Brains aren’t really designed to work on their own. They need a body to pull off all the fun things they can think up, and if that body happens to be a robotic one with interchangeable parts for maximum destructive potential then all the better. NeuroVoider sees you as a brain in a robo-body set loose in a network of arenas to take out the AI robot threat, twin-stick shooting either alone of with up to three friends through swarms of bots made from pieces drawn from the same pool that will eventually be made available to you. Admitted, you’ll have to destroy a lot of robots and get lucky with the loot drops to get a nice selection of components, but it’s not like there’s a shortage of targets.
NeuroVoider is a rogue-like twin-stick shooter that arrived on itch.io the other day, and it’s alpha shows off a wonderfully fun, if obviously early, game of metal-blasting action. You start with a weak little bot in a Dash body, comprised of three pieces and two weapons. The head and body control stats such as special item power and cost, while the legs influence movement speed and knockback, plus all three together have individual stats for HP and Energy. Different body types are available, although you can’t mix and match a Dash with Rampage or Fortress so the mix & match opportunities can be limited. Each body type comes with a different special, though, as well as power rating. Dash has a short burst of speed to zip out of the way of whatever bad thing is coming its way, Rampage lets loose a berzerker stream of firepower, and Fortress pulls up a reflective shield. Each ability and weapon pulls off Energy, though, so trying to do everything all at once is a great way to end up running away defenseless for the couple of seconds it takes for the energy gauge to recharge.
The last two spots are weapons, and this is where NeuroVoider gets properly creative. Each weapon and body type has its own design, and it’s highly unlikely you’ll see the same robot twice in a row, especially thanks to the sheer volume of weapons that are available. Guns, rockets, grenades, electro-beams, regular beams, machine guns, laser-swords, chainsaws, and many more are available, if you get lucky enough to find them, and different properties can make two of the same weapon react very differently. An electric death-arc that jumps from one robot to another is nice, but if you get lucky enough to find one with a constant rate of fire rather than a brief wait between one pulse and another you’re probably going to want to hold on to it for as long as its effective. The robot horde gets tougher the farther you go, of course, and the quality of dropped weapons and body parts rises to keep pace. Holding on to a favorite weapon is a great way to get overwhelmed in a few levels, so a regular switching up of tactics is part of survival. Even if you do find a “Prophetic Gatling of Sister Shooting” (or something with as equally weird a name) it’s only got a limited period of usefulness.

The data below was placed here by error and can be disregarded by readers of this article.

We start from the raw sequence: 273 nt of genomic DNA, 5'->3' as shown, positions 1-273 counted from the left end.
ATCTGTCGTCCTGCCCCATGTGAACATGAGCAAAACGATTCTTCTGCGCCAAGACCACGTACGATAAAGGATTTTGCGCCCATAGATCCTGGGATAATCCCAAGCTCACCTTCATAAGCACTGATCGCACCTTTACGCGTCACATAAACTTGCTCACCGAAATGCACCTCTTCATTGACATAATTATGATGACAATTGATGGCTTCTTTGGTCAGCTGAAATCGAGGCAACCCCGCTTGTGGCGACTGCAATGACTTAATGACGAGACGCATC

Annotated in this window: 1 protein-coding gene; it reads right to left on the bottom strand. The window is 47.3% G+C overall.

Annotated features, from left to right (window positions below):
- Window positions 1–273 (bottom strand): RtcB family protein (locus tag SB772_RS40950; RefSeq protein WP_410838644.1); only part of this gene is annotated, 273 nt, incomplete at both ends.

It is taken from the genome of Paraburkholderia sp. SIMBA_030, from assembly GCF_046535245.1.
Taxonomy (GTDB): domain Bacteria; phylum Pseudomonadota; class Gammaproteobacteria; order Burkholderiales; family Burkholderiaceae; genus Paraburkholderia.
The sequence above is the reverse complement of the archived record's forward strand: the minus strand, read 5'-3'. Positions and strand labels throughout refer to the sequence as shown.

At the moment NeuroVoider is obviously alpha, though, with no story and plenty of balancing in its future. Some weapons don’t seem to take any energy at all, for example, despite their immense power. It doesn’t take too many games to find a super-tough enemy armed with one-hit kill weaponry. You get one special ability at the game’s start, either active or passive depending on which of the 22 currently available you select, but choosing anything other than Loot Fest minimizes the destructive potential so much that it’s hard to choose anything else. As for the sensor that lets out a ping with a touch of the X button, I still haven’t found a use for that. Still, he word “alpha” is in there for a reason, and as first releases go it’s a great start that leaves me anticipating its development over the coming months.
As for the future, there’s plenty to come. Bosses, different environments, more weaponry and robo-parts, and even branching paths will be making an appearance. At the moment NeuroVoider is an endless run through the procedurally-generated rooms of what could be pretty much anywhere, whether spaceship or underground bunker, but even with its simple progression it’s still great fun to plunk a brain into a robo-body and shoot your way in as far as possible. Eventually, though, something is going to go wrong as the screen glitches out and your brain flops around on the cold metal deck. A mind may be a terrible thing to lose, but it’s even worse when it’s squished by a relentless kill-crazed robot horde.